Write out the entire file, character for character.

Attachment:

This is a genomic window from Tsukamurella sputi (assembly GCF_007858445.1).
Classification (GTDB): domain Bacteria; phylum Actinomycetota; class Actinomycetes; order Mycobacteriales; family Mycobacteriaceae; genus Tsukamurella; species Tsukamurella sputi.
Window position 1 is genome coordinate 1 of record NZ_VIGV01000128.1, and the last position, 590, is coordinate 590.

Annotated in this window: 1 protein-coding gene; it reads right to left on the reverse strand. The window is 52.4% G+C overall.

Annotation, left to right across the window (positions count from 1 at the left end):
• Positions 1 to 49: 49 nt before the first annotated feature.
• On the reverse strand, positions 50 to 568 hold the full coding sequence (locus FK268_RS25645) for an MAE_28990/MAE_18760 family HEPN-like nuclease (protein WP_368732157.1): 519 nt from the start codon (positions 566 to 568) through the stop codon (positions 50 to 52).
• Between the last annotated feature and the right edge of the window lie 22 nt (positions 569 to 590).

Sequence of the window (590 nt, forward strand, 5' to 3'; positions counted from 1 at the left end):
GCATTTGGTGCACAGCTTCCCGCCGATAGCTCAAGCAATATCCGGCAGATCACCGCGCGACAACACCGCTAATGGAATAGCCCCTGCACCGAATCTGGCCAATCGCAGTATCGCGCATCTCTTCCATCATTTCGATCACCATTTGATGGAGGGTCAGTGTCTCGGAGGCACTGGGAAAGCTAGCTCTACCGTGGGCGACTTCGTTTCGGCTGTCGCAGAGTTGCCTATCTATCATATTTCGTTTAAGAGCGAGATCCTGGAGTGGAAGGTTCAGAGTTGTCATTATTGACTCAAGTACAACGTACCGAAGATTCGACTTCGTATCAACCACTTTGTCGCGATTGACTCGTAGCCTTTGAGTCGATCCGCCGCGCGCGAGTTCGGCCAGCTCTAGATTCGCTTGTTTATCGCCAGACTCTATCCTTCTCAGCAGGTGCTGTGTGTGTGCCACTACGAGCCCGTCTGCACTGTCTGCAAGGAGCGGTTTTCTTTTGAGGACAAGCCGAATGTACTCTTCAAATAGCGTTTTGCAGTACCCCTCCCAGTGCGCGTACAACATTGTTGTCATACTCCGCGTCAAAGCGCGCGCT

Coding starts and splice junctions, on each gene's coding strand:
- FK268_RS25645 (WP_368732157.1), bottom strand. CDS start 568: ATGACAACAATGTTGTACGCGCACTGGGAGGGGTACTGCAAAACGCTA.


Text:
This is a genomic window from Tsukamurella sputi (assembly GCF_007858445.1).
Classification (GTDB): domain Bacteria; phylum Actinomycetota; class Actinomycetes; order Mycobacteriales; family Mycobacteriaceae; genus Tsukamurella; species Tsukamurella sputi.
Window position 1 is genome coordinate 1 of record NZ_VIGV01000128.1, and the last position, 590, is coordinate 590.

Annotated in this window: 1 protein-coding gene; it reads right to left on the reverse strand. The window is 52.4% G+C overall.

Annotation, left to right across the window (positions count from 1 at the left end):
• Positions 1 to 49: 49 nt before the first annotated feature.
• On the reverse strand, positions 50 to 568 hold the full coding sequence (locus FK268_RS25645) for an MAE_28990/MAE_18760 family HEPN-like nuclease (protein WP_368732157.1): 519 nt from the start codon (positions 566 to 568) through the stop codon (positions 50 to 52).
• Between the last annotated feature and the right edge of the window lie 22 nt (positions 569 to 590).

Sequence of the window (590 nt, forward strand, 5' to 3'; positions counted from 1 at the left end):
GCATTTGGTGCACAGCTTCCCGCCGATAGCTCAAGCAATATCCGGCAGATCACCGCGCGACAACACCGCTAATGGAATAGCCCCTGCACCGAATCTGGCCAATCGCAGTATCGCGCATCTCTTCCATCATTTCGATCACCATTTGATGGAGGGTCAGTGTCTCGGAGGCACTGGGAAAGCTAGCTCTACCGTGGGCGACTTCGTTTCGGCTGTCGCAGAGTTGCCTATCTATCATATTTCGTTTAAGAGCGAGATCCTGGAGTGGAAGGTTCAGAGTTGTCATTATTGACTCAAGTACAACGTACCGAAGATTCGACTTCGTATCAACCACTTTGTCGCGATTGACTCGTAGCCTTTGAGTCGATCCGCCGCGCGCGAGTTCGGCCAGCTCTAGATTCGCTTGTTTATCGCCAGACTCTATCCTTCTCAGCAGGTGCTGTGTGTGTGCCACTACGAGCCCGTCTGCACTGTCTGCAAGGAGCGGTTTTCTTTTGAGGACAAGCCGAATGTACTCTTCAAATAGCGTTTTGCAGTACCCCTCCCAGTGCGCGTACAACATTGTTGTCATACTCCGCGTCAAAGCGCGCGCT

Coding starts and splice junctions, on each gene's coding strand:
- FK268_RS25645 (WP_368732157.1), bottom strand. CDS start 568: ATGACAACAATGTTGTACGCGCACTGGGAGGGGTACTGCAAAACGCTA.